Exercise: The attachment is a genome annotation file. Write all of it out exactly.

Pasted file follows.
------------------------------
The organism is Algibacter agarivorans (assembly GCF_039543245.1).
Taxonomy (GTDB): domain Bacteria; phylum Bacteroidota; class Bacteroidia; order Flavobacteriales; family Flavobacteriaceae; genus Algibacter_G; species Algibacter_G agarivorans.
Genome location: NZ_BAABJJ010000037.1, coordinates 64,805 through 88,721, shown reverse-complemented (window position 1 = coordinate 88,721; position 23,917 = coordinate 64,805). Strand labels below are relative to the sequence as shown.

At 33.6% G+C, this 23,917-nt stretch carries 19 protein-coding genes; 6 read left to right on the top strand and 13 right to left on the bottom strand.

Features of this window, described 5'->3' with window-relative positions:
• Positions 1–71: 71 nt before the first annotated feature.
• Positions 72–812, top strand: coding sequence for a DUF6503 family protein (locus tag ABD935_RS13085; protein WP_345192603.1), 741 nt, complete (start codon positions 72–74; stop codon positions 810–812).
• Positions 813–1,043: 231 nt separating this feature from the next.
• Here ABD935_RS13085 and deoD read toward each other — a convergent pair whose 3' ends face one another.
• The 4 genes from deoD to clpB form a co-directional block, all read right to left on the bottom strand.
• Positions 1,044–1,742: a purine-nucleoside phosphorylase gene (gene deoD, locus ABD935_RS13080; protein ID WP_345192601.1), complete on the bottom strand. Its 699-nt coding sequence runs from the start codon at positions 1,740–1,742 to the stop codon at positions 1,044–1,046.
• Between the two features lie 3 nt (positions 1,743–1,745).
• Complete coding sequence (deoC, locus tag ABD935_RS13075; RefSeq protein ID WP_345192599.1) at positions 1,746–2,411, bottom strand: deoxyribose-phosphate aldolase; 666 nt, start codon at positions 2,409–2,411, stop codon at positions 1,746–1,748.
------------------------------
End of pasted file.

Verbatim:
The organism is Algibacter agarivorans (assembly GCF_039543245.1).
Taxonomy (GTDB): domain Bacteria; phylum Bacteroidota; class Bacteroidia; order Flavobacteriales; family Flavobacteriaceae; genus Algibacter_G; species Algibacter_G agarivorans.
Genome location: NZ_BAABJJ010000037.1, coordinates 64,805 through 88,721, shown reverse-complemented (window position 1 = coordinate 88,721; position 23,917 = coordinate 64,805). Strand labels below are relative to the sequence as shown.

At 33.6% G+C, this 23,917-nt stretch carries 19 protein-coding genes; 6 read left to right on the top strand and 13 right to left on the bottom strand.

Features of this window, described 5'->3' with window-relative positions:
• Positions 1–71: 71 nt before the first annotated feature.
• Positions 72–812, top strand: coding sequence for a DUF6503 family protein (locus tag ABD935_RS13085; protein WP_345192603.1), 741 nt, complete (start codon positions 72–74; stop codon positions 810–812).
• Positions 813–1,043: 231 nt separating this feature from the next.
• Here ABD935_RS13085 and deoD read toward each other — a convergent pair whose 3' ends face one another.
• The 4 genes from deoD to clpB form a co-directional block, all read right to left on the bottom strand.
• Positions 1,044–1,742: a purine-nucleoside phosphorylase gene (gene deoD, locus ABD935_RS13080; protein ID WP_345192601.1), complete on the bottom strand. Its 699-nt coding sequence runs from the start codon at positions 1,740–1,742 to the stop codon at positions 1,044–1,046.
• Between the two features lie 3 nt (positions 1,743–1,745).
• Complete coding sequence (deoC, locus tag ABD935_RS13075; RefSeq protein ID WP_345192599.1) at positions 1,746–2,411, bottom strand: deoxyribose-phosphate aldolase; 666 nt, start codon at positions 2,409–2,411, stop codon at positions 1,746–1,748.